When is National Read a Roadmap Day?
April 5th is the National Read a Road Map Day. It is a challenge to put your skills to the test.
Britania Atlas, the first road atlas, was by cartographer John Ogilby in 1675.
Road maps are still a valuable resource. We’ll need to rely on a current road map to keep us on track if our batteries run out or our satellite link is down. The day serves as a reminder to practice our map reading skills.
The History of Roadmaps
Although gathering information from first-hand travels likely contributes to the development of the oldest ‘road maps’ we know of, their intention was not to accompany an actual journey.
The Roman Tabula Peutingeriana or Peutinger Map (a 13th-century copy of a lost 4th-century original currently at the Austrian Nationalbibliothek in Vienna) shows the network of roads that ran across the Roman Empire from southeast England to India. It was more likely to plan, strategize, and even celebrate a voyage than physically accompany it.
Similarly, Matthew Paris’s famous route maps of Britain, Europe, and the Middle East from the mid-13th century were most likely for use to memorialize or chronicle previous voyages rather than to enable new ones. They would, however, allow people to take virtual journeys by combining them with a type of mental pilgrimage.
The modern British ‘road map’ traces back to the second half of the 17th century when a new genre of increasingly compact publications emphasizing routes (primarily today’s ‘A’ roads, mostly based on John Ogilby’s work) started appearing.
Thanks to a growing level of mobility and map literacy, the road map was one of the most identifiable and functional maps available in the early twentieth century.
The widespread usage of the term “roadmap” is thus fully compatible with the possible original use of road maps for planning and strategizing before the practical wayfinding. However, the current availability of road maps, rather than an implicit grasp of their original use, is most likely to blame for how it embraced ‘roadmap’ in this context.
How to Celebrate National Read a Roadmap Day
When did you last use a map to find your way around? No, not a GPS or a map app, but a physical map? Here are a few ways how to commemorate National Read a Road Map Day:
Take a quick road journey with only paper maps as a guide. Bring a navigator to assist you with map reading and navigation. If you don’t have a navigator, read the map only while stopping the automobile entirely. Take some time to learn how to read a map if you haven’t before.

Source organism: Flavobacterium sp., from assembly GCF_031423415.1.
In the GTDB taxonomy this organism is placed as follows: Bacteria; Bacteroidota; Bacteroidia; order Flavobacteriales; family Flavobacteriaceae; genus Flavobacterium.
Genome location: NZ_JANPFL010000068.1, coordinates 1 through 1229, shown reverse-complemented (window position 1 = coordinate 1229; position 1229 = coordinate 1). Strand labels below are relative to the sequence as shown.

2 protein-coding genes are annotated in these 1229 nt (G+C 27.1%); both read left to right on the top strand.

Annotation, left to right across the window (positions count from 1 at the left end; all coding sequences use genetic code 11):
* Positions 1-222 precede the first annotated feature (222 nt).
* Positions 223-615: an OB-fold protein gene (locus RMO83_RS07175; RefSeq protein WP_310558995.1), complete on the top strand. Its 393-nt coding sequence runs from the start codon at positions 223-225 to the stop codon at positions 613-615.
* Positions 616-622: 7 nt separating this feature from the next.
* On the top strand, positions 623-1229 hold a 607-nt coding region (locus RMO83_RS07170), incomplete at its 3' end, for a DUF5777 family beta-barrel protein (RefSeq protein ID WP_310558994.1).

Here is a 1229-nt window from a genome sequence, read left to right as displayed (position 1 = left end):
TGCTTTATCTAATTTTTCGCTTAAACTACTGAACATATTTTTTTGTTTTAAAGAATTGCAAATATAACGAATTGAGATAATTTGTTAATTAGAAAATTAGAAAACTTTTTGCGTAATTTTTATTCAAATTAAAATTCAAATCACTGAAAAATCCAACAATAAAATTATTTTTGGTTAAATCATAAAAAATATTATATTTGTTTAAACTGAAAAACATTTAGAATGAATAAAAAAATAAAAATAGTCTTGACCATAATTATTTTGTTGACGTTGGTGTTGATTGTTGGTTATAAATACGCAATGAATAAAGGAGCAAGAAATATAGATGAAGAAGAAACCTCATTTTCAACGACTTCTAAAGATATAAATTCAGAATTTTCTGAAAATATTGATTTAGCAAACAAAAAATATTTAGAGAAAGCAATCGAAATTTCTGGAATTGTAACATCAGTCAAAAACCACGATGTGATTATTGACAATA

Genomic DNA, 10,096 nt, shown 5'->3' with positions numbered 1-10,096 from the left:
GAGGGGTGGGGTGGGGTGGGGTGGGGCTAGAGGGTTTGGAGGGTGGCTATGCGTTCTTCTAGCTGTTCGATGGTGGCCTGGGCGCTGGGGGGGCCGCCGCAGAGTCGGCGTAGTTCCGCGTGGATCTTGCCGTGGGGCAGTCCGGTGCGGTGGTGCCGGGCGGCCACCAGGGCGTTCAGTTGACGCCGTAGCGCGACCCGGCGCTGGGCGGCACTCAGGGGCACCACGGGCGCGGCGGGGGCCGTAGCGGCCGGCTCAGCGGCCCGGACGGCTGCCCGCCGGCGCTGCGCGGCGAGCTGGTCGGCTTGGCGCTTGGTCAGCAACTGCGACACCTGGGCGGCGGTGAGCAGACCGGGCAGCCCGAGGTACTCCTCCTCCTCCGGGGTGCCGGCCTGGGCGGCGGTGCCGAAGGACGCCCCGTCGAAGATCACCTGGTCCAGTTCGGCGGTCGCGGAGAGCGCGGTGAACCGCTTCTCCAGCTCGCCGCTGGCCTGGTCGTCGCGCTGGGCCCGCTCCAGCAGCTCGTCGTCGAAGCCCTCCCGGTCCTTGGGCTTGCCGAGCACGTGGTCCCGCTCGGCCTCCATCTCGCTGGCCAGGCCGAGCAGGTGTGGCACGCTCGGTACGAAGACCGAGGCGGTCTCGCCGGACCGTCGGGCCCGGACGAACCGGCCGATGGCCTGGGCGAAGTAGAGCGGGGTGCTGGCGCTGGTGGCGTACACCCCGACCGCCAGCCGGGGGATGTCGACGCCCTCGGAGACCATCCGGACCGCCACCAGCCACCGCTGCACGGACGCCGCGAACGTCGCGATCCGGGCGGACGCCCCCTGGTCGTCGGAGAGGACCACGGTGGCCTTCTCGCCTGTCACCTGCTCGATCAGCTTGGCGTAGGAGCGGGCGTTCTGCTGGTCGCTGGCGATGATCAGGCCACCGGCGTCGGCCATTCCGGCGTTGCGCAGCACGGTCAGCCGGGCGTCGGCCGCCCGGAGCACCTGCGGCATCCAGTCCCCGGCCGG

FAQs on Roadmaps
What is a Roadmap Maker Called?
A person who creates maps is called a cartographer.
Why Do We Still Use Paper-Based Roadmaps?
Wireless service isn’t always perfect; batteries die, and technology breaks. While your car’s roadmap or atlas may not have the most up-to-date rest breaks, restaurants, or routes, they will get you from point A to point B.
The History of National Read a Roadmap Day
In today’s world, paper road maps have become somewhat obsolete. So, Read a Road Map Day attempts to increase awareness. From Ancient Egypt to current Europe, road maps have a lot of history.
Road maps began in Egypt in 1160 B.C. The first known road map example showed dry river beds in Thebes’ mining zone. Years later, around 350 A.D., there was the establishment of the Tabula Peutingeriana Roman road network. It showed highways and trails that connected North Africa and Europe with West Asia.
The Mediterranean Sea and the Italian Peninsula were part of the accurate route map. Rand McNally’s “New Automobile Road Map of New York City & Vicinity,” published in 1904, is a more recent example. As the name implies, it outlines the road system and other aspects of New York City.
A road map shows the travel routes and links that connect all location’s essential and minor points at their most basic level. Political boundaries and associated restrictions are also on these maps. Aside from that, you can use road maps to locate nearby pit stops, gas stations, and other facilities of transportation.
There are mentions of famous landmarks, tourist attractions, hotels, inns, and other accommodations on road maps. The type of map you have determines the types of information you’ll find on a road map. Single-page and smaller road maps, for example, will show all of the major and minor roads. Big and foldable maps, on the other hand, offer more details.
Although paper road maps are no longer in use, they provide valuable assistance, especially when technology gadgets are unavailable due to network troubles or battery concerns. Paper road maps also give us a glimpse into the past, allowing us to indulge in nostalgia.
While it is unknown who invented Read a Road Map Day or when its first commemoration was, the day raises awareness of humanity’s incredible achievements.
Roadmaps, in other words, route maps, are navigational maps that often show highways and landmarks in a certain area.
The emergence of the Global Positioning System (GPS) and mobile technology made paper maps obsolete.